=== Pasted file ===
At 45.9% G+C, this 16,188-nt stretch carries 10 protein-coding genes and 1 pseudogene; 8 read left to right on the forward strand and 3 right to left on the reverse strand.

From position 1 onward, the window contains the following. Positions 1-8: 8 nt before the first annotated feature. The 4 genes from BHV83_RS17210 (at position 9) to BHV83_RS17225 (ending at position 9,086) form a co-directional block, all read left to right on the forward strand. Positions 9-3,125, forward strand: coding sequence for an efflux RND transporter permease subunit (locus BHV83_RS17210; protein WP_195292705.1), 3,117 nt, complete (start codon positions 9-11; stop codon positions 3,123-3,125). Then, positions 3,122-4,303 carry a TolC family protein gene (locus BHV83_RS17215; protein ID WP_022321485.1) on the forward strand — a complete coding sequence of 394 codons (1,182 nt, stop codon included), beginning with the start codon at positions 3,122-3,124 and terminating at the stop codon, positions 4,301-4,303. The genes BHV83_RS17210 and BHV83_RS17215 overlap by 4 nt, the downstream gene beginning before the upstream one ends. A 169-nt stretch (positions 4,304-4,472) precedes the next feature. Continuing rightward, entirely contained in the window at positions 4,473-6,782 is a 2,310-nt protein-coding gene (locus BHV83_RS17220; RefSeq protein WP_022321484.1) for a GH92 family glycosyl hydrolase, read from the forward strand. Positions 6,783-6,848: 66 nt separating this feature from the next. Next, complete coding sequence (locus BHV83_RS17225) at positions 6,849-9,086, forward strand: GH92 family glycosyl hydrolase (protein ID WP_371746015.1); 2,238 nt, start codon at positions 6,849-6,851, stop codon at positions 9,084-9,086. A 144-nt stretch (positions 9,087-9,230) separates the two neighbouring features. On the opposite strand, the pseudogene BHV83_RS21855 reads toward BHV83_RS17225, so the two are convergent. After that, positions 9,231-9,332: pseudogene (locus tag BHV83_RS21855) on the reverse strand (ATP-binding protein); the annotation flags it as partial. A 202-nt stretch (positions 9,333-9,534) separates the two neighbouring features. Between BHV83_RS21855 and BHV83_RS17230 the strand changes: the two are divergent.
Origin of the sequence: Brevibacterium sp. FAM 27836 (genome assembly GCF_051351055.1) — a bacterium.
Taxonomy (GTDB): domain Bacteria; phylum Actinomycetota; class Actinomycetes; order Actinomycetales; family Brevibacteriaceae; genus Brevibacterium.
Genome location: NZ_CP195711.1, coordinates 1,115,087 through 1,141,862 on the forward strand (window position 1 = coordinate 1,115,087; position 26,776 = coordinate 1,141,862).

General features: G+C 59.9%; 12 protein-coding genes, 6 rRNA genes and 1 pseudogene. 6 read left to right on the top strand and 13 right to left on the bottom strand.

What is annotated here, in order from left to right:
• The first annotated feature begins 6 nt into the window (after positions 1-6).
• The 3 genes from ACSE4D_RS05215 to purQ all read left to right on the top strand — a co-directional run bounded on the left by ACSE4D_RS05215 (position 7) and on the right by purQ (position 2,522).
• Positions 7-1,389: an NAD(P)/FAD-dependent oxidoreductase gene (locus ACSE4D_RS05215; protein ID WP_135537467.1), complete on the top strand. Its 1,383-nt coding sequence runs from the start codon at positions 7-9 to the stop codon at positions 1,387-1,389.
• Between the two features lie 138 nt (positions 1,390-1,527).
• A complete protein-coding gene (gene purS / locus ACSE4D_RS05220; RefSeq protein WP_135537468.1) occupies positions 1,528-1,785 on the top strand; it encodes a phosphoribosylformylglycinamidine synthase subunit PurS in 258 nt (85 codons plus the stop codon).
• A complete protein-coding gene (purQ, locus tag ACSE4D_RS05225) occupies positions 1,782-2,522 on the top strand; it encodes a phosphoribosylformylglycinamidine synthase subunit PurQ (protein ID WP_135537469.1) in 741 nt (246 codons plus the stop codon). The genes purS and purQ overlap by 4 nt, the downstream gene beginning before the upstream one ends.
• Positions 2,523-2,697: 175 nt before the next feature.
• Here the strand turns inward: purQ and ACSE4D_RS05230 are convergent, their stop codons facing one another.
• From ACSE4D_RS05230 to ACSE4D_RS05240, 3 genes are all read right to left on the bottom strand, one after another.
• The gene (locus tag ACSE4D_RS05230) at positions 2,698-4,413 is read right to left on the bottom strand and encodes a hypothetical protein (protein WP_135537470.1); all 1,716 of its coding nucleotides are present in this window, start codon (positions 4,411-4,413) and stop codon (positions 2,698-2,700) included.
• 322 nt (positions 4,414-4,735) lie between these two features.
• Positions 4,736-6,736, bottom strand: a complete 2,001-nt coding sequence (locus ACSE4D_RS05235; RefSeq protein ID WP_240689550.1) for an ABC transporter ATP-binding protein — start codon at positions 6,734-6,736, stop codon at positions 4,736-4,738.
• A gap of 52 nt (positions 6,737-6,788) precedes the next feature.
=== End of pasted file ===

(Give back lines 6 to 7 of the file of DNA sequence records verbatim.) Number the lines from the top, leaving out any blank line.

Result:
General features: G+C 59.9%; 12 protein-coding genes, 6 rRNA genes and 1 pseudogene. 6 read left to right on the top strand and 13 right to left on the bottom strand.

What is annotated here, in order from left to right: